As a podcaster, participating on social media to promote your show is a no-brainer. Heck, we built an entire video editing app devoted to it. But knowing which channels will perform best for your show and how much time and effort to devote to social can be a daunting puzzle.
According to Hootsuite, internet users age 16-64 spend an average of 2 hours and 29 minutes a day using social media. As a content creator in 2021, you’re almost expected to have a Facebook presence for brand awareness’s sake. But your mix is up to you and a little research.
When researching social media strategy, without fail, the first step is always: find out where your audience is. But how in the world do you do that? In this post, we’ll look at a few reasons why learning where your audience is hanging out online is so important and how to find your future fans.
Define your audience
Before you can even begin to research which social channels your audience is most active on, you must first establish a persona(s) of who your listener is. Depending on your podcast topic, this could be a very specific audience or very broad.
For example, the number of listeners interested in LeVar Burton Reads narrated by the beloved Reading Rainbow host would be drastically larger and different from the niche audience for Chameleon Academy Podcast for chameleon and reptile owners.
Both wide-interest and niche podcast topics present their own social media challenges. While a larger target audience may initially seem easier to find and appeal to, a niche audience allows for much more specific targeting and a potentially smaller but devoted and engaged audience.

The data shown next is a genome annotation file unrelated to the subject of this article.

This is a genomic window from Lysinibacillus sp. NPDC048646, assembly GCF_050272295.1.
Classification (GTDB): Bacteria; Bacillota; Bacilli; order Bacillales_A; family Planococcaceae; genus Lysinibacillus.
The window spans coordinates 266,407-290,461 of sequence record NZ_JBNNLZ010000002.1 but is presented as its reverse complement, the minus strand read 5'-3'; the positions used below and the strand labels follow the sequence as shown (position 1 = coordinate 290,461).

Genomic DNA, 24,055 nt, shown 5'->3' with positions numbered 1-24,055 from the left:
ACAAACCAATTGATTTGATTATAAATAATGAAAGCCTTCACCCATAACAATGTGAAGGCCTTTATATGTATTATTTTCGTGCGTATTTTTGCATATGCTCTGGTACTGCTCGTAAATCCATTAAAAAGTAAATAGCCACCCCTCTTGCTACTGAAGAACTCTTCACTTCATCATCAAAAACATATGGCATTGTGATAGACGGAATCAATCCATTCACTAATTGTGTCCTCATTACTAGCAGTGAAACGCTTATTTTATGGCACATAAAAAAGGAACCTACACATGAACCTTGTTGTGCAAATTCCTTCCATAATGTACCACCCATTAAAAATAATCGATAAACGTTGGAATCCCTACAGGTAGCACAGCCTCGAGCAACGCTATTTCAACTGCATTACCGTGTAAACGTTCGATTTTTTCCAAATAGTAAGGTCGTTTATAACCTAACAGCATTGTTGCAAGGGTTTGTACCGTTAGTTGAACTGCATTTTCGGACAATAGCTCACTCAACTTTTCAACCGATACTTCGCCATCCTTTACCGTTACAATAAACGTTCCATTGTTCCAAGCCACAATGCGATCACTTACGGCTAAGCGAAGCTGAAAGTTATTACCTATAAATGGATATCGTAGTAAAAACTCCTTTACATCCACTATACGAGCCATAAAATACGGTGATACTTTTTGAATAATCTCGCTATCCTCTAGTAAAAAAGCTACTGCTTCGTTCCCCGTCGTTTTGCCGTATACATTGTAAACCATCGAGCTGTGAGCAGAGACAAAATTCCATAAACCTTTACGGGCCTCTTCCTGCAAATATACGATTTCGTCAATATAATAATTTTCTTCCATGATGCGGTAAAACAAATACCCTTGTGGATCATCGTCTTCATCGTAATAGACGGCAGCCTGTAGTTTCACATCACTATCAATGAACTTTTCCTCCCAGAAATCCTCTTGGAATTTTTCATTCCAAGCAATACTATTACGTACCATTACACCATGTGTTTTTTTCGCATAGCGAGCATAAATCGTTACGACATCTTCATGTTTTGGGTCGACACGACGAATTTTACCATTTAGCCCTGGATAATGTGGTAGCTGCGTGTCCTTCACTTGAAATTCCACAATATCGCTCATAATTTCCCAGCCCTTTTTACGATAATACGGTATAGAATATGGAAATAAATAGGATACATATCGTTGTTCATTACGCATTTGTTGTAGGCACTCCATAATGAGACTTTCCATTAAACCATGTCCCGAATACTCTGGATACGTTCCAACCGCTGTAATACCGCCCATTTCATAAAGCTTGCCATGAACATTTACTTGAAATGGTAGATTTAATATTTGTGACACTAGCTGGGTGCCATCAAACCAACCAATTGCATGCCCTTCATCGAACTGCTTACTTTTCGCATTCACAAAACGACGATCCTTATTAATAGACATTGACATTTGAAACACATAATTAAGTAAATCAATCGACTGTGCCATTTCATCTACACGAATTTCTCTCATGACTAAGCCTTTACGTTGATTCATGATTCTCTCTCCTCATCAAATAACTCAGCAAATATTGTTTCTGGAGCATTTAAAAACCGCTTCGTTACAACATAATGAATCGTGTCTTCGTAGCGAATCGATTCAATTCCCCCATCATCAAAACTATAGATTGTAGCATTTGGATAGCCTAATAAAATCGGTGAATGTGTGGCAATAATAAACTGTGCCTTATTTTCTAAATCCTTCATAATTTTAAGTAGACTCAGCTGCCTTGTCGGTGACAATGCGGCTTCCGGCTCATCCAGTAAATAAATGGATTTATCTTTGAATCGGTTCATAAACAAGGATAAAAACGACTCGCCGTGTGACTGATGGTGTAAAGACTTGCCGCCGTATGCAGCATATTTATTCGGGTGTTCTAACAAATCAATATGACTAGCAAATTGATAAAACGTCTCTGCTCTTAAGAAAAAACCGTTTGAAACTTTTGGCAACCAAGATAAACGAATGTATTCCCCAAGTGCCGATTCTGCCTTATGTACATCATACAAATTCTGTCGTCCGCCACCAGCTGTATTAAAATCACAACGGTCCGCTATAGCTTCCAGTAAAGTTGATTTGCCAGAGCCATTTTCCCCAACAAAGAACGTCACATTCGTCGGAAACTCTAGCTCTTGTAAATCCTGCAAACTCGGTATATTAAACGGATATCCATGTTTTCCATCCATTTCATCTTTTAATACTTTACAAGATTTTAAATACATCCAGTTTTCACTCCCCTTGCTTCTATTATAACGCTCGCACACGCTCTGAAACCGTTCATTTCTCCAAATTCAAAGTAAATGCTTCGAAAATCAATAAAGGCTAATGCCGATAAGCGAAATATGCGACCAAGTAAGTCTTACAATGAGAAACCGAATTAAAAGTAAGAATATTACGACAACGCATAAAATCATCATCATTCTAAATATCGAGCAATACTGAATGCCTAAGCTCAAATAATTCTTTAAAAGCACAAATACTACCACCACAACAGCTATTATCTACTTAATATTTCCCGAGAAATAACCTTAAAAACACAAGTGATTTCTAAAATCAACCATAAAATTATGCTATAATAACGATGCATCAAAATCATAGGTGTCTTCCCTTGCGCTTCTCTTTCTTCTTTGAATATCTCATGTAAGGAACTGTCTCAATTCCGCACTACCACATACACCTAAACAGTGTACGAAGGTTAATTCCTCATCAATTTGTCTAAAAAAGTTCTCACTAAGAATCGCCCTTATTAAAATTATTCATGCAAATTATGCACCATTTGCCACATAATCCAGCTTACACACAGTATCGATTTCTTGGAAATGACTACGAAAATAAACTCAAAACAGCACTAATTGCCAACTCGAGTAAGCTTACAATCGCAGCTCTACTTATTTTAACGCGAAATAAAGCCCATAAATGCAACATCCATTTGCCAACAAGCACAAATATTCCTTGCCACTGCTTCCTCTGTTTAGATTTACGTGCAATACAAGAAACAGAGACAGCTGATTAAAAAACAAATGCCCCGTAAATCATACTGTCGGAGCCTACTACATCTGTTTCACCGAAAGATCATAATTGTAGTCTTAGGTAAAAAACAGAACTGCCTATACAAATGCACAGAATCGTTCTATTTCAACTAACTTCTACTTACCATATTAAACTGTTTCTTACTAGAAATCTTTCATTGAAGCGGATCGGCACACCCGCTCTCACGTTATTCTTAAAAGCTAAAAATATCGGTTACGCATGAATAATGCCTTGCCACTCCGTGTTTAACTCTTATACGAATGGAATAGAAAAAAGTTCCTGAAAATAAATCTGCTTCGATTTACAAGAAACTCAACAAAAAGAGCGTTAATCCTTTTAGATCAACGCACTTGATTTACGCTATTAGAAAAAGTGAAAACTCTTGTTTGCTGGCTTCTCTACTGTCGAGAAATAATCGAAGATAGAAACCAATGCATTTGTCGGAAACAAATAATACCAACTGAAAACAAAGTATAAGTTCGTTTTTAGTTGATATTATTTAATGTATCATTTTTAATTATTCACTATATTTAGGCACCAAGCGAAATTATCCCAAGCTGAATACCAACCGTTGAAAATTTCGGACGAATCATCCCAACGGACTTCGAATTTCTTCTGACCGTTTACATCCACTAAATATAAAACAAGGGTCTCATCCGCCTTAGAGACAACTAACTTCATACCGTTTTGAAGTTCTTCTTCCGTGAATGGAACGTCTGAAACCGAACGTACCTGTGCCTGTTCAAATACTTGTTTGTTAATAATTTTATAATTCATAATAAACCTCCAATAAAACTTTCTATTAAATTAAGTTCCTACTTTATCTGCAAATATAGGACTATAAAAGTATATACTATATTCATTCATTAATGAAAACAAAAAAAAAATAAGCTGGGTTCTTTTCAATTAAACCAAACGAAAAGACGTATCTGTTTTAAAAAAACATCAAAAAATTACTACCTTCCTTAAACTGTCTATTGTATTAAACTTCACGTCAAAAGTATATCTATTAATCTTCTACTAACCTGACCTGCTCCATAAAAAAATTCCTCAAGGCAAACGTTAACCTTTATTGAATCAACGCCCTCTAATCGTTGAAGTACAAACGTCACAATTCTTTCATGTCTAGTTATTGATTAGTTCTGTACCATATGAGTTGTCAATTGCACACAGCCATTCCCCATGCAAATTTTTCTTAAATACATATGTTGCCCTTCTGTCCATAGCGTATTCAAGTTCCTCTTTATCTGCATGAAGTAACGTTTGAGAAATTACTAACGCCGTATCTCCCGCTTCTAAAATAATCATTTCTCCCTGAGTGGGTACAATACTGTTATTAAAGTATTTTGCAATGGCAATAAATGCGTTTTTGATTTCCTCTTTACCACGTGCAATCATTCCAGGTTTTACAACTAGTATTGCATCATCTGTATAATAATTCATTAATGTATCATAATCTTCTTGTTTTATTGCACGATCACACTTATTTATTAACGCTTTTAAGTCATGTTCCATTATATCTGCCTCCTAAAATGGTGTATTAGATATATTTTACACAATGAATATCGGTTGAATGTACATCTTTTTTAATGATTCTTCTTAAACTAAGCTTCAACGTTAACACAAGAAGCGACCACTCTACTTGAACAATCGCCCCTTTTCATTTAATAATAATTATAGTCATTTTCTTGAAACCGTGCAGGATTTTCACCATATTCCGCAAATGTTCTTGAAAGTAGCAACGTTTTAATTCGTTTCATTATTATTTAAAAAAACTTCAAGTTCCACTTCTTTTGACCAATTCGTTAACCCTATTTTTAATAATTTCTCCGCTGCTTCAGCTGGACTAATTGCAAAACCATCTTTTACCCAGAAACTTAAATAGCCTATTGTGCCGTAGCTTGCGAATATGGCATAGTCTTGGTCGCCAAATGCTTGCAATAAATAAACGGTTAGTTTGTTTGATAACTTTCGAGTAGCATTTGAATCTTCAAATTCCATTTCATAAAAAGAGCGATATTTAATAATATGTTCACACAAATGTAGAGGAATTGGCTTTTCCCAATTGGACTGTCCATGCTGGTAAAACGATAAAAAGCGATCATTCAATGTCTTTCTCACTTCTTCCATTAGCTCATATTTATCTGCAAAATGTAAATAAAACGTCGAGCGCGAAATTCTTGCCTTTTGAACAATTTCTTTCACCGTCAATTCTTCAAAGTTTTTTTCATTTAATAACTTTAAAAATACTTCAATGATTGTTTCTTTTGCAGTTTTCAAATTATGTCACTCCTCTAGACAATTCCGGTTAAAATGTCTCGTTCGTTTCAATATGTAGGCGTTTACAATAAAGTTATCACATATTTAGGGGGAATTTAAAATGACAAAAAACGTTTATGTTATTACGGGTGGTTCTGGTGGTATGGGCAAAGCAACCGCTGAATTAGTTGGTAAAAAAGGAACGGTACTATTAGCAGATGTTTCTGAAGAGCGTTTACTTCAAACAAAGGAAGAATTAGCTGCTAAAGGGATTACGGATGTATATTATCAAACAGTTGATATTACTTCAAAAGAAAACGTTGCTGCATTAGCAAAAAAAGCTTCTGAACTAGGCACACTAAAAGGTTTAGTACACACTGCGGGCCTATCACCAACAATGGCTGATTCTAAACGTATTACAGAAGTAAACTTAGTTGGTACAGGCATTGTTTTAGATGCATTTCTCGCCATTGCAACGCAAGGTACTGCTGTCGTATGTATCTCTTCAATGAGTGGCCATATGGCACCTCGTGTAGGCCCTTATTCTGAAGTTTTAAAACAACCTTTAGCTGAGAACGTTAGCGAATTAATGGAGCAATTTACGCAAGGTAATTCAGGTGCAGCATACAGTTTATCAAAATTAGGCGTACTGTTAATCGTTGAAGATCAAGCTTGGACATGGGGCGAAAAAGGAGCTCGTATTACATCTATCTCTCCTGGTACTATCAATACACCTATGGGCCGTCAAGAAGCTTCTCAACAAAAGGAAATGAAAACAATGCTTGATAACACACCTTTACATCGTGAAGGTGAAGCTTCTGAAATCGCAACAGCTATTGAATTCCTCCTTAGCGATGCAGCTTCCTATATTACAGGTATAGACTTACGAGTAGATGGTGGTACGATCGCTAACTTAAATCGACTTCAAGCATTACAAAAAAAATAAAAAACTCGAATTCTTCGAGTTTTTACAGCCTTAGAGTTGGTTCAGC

Defining your audience will be an ongoing process that you will continue to adjust through experimentation and testing. The social research options below will also likely help you refine and zero in on your target audience.
Remember, don’t put too much pressure on yourself to immediately define your target audience, especially if you’re in the early stages of your show’s development. Start with broader audience demographics and narrow your specs over time as you learn more.
A little social media research can go a long way
If you’re like me, and probably most podcasters and small marketing teams, you don’t have someone (or multiple someones) devoted full-time to your social media strategy. Because of this, your strategy needs to be smart, efficient, and effective. You don’t have time to waste energy on social channels where your audience isn’t active.
To make the most of your social activity, you’ll also likely need to limit the number of channels you participate in. A profile on every channel does not an effective social media marketer make. Start with two (three max) channels. Once you’ve found your groove, you can always add another channel.
Alright, let’s dive in!
Broad Social Channel Demographics
You gotta start somewhere, and the broad demographics for each channel may help narrow down a few of your options. If you have a podcast about tech trends, you can likely cross things like Snapchat, Pinterest, and TikTok off your list. And if you have a podcast about the latest makeup trends, image and video-heavy channels like Instagram and TikTok could be your best bet.
After some research, here’s a look at two versions of the 2021 demographics data I found helpful. These social media demographics from Khoros are straightforward and easy to read. Here’s another set of demographics from Sprout Social that gives beneficial takeaways and interpretations of the data.
This compilation of 2021 global research on social media complied by Smart Insights is a great overview to start your research. I found this graph particularly interesting as the trust in online discovery and purchase is most strong among those who grew up in the Digital Age. However, we’re starting to see a decline in trust among Gen Z.
Stats like these will get you in the right mindset to start your research, and they provide such an interesting social snapshot with some unexpected trends.
Give the people what they want! If you have an existing audience, it’s important to find out which channels work best for them. These insights will potentially point you in the direction of scrapping a channel that isn’t performing well for you, allowing you to shift focus to one that is performing.